How to Help Your Child Become a Good Adult
I know plenty of people who never went to college, yet they’re some of the smartest people I know. I’m not necessarily talking book smart – which can only take you so far. I’m talking about just being plain smart, worldly, and wise.
Those people are subtle and wonderful reminders that there isn't one path to success. Titles and money aren't the most important things. What really matters is serving others. I’d far rather our children be someday concerned with others’ welfare than their own.
How can they accomplish that? There are plenty of ways they can become good adults someday, and we as parents have a strong hand in that.
Spend time with them
The message from researchers is clear: spend time with your kids. Play on the floor. Read together. Play outside. Interact. The more your children can develop a healthy, strong attachment to you, the more they will be stronger socially and be able to develop a healthy relationship with others. The alphabet and counting will come in time, but the sooner you can foster a strong sense of self-esteem where your children will feel safe and loved, the better they’ll be.
Become best friends
I’ve often heard parents say that you shouldn’t become best friends with your children in order to maintain your position of respect and authority. However, don’t think in terms of your high school best friend, think big picture. A best friend is someone with whom you share the strongest possible kind of friendship, where you can say and do anything and know you’re still loved. Best friends share and love deeply. Who wouldn’t want that? Most grown adults want that with their elderly parents, so why wouldn’t you want to share that right now, and all throughout life?
Make home life happy
Did your parents fight in front of you or others? I’m thankful mine didn’t, but I know some who experienced that. It’s ugly, and it doesn’t make the home a very happy place. The more your children can see a home filled with mutual respect and love, the better they’ll be able to impart that when they’re as old as you.
This relates strongly to #2. Talk to them every day about what made them happy or sad. Talk about their future. Find out what they want. The more you can get them to be open and honest about everything they do, the less abrasive will be the teenager years. Remember, talking requires action, and action takes work. But the result will totally be worth it.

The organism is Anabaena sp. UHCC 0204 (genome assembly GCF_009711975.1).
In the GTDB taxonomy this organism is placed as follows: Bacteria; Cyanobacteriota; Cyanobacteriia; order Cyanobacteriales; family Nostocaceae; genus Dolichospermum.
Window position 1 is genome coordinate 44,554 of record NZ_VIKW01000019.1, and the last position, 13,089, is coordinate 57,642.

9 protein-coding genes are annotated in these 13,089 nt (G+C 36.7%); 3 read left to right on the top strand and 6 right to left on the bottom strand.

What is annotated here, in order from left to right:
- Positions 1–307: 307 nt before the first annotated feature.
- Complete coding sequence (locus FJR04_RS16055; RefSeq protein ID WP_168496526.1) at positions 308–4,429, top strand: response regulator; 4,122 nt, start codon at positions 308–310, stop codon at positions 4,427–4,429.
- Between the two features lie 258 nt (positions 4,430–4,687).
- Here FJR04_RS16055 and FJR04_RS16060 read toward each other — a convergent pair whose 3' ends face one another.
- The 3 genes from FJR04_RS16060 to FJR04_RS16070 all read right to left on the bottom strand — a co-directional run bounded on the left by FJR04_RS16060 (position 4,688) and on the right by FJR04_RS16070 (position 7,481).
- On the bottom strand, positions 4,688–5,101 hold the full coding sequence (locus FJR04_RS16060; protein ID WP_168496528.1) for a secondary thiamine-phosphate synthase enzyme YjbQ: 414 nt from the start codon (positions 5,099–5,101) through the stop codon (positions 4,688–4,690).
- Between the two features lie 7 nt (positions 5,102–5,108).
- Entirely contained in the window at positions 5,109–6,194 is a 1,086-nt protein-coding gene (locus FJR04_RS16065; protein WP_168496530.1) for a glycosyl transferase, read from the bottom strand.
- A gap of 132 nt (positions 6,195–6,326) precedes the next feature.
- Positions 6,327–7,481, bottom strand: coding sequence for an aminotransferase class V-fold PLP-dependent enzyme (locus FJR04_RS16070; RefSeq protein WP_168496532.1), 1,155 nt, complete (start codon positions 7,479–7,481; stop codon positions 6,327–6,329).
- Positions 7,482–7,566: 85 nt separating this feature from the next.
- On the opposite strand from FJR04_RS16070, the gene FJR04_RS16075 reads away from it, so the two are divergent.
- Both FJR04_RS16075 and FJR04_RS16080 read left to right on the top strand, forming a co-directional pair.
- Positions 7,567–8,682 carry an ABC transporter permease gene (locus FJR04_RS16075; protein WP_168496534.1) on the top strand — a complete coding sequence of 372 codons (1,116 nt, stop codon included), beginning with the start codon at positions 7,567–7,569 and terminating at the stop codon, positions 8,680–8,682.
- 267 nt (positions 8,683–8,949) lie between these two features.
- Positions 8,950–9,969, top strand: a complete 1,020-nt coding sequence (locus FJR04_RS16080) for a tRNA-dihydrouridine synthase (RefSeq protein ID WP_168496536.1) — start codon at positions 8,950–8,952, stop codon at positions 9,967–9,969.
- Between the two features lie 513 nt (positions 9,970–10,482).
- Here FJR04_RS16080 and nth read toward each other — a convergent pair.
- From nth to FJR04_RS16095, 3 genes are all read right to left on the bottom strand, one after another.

There’s nothing wrong with showing kids that they have to work in life. Relationships take work, and so does general home life. So give them chores, even at a young age. You can slowly build upon the responsibilities over time, but you’ll help them develop good life skills and a work ethic that will carry with them forever
Be an example
If you make a habit of swearing, lying, and cheating, that’s not good. But if you do it and tell your child not to do that, then that’s going to send mixed messages. For example, if you insist on no eating before supper but you’re secretly snacking, what does that say to them about you? Most job interviews don’t discuss book smarts, they instead gives companies the chance to find more about someone’s character and those innate traits that are so difficult to measure. Most of that is called integrity.
Emphasize the importance of family
Friends, co-workers, and associates will come and go over time, but the one constant will always be family. Remind your kids the importance of familial relations and tell your family’s story often. Remember their birthdays and anniversaries, display their photos on your walls, make time daily to talk, and put a value on relationships. It’s one thing to tell someone you love them, but another to show it.